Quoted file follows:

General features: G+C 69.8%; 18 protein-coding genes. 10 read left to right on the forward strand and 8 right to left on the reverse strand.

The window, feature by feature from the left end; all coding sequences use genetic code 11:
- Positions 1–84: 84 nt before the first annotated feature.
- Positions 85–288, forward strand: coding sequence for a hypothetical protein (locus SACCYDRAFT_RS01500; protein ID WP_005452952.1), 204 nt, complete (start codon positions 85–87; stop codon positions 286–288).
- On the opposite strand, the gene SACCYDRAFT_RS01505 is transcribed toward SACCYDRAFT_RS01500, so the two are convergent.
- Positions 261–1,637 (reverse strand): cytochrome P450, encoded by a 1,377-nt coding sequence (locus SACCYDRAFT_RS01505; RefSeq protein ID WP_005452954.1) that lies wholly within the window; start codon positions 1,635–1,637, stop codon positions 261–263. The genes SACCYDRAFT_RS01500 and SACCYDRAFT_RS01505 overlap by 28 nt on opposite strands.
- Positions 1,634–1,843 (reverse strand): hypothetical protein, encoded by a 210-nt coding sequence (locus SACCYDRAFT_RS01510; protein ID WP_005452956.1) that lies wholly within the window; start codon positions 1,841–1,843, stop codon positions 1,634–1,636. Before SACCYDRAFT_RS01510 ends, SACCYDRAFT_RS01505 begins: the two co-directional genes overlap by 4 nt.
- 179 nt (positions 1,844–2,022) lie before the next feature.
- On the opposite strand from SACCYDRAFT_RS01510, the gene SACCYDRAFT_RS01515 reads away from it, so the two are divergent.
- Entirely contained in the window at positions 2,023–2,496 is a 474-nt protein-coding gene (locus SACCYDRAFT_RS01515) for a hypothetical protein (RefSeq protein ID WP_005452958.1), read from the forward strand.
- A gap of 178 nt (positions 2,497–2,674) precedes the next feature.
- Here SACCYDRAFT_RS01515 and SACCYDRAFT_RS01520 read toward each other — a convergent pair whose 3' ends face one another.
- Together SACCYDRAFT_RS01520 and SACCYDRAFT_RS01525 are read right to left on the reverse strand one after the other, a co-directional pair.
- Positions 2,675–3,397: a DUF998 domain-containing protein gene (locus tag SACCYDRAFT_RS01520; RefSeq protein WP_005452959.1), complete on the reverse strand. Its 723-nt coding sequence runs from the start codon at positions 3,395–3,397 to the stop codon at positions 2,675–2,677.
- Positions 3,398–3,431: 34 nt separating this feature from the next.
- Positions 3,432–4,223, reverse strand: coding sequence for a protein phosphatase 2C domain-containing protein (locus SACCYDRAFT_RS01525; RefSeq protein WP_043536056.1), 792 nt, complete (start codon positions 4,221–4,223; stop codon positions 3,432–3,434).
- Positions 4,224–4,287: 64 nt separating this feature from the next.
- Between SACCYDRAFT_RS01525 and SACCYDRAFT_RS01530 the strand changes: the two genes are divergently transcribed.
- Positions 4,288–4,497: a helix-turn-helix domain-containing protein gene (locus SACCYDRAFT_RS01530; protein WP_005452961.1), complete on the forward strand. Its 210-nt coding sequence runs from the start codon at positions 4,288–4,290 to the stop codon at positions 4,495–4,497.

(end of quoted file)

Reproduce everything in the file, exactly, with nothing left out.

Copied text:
General features: G+C 69.8%; 18 protein-coding genes. 10 read left to right on the forward strand and 8 right to left on the reverse strand.

The window, feature by feature from the left end; all coding sequences use genetic code 11:
- Positions 1–84: 84 nt before the first annotated feature.
- Positions 85–288, forward strand: coding sequence for a hypothetical protein (locus SACCYDRAFT_RS01500; protein ID WP_005452952.1), 204 nt, complete (start codon positions 85–87; stop codon positions 286–288).
- On the opposite strand, the gene SACCYDRAFT_RS01505 is transcribed toward SACCYDRAFT_RS01500, so the two are convergent.
- Positions 261–1,637 (reverse strand): cytochrome P450, encoded by a 1,377-nt coding sequence (locus SACCYDRAFT_RS01505; RefSeq protein ID WP_005452954.1) that lies wholly within the window; start codon positions 1,635–1,637, stop codon positions 261–263. The genes SACCYDRAFT_RS01500 and SACCYDRAFT_RS01505 overlap by 28 nt on opposite strands.
- Positions 1,634–1,843 (reverse strand): hypothetical protein, encoded by a 210-nt coding sequence (locus SACCYDRAFT_RS01510; protein ID WP_005452956.1) that lies wholly within the window; start codon positions 1,841–1,843, stop codon positions 1,634–1,636. Before SACCYDRAFT_RS01510 ends, SACCYDRAFT_RS01505 begins: the two co-directional genes overlap by 4 nt.
- 179 nt (positions 1,844–2,022) lie before the next feature.
- On the opposite strand from SACCYDRAFT_RS01510, the gene SACCYDRAFT_RS01515 reads away from it, so the two are divergent.
- Entirely contained in the window at positions 2,023–2,496 is a 474-nt protein-coding gene (locus SACCYDRAFT_RS01515) for a hypothetical protein (RefSeq protein ID WP_005452958.1), read from the forward strand.
- A gap of 178 nt (positions 2,497–2,674) precedes the next feature.
- Here SACCYDRAFT_RS01515 and SACCYDRAFT_RS01520 read toward each other — a convergent pair whose 3' ends face one another.
- Together SACCYDRAFT_RS01520 and SACCYDRAFT_RS01525 are read right to left on the reverse strand one after the other, a co-directional pair.
- Positions 2,675–3,397: a DUF998 domain-containing protein gene (locus tag SACCYDRAFT_RS01520; RefSeq protein WP_005452959.1), complete on the reverse strand. Its 723-nt coding sequence runs from the start codon at positions 3,395–3,397 to the stop codon at positions 2,675–2,677.
- Positions 3,398–3,431: 34 nt separating this feature from the next.
- Positions 3,432–4,223, reverse strand: coding sequence for a protein phosphatase 2C domain-containing protein (locus SACCYDRAFT_RS01525; RefSeq protein WP_043536056.1), 792 nt, complete (start codon positions 4,221–4,223; stop codon positions 3,432–3,434).
- Positions 4,224–4,287: 64 nt separating this feature from the next.
- Between SACCYDRAFT_RS01525 and SACCYDRAFT_RS01530 the strand changes: the two genes are divergently transcribed.
- Positions 4,288–4,497: a helix-turn-helix domain-containing protein gene (locus SACCYDRAFT_RS01530; protein WP_005452961.1), complete on the forward strand. Its 210-nt coding sequence runs from the start codon at positions 4,288–4,290 to the stop codon at positions 4,495–4,497.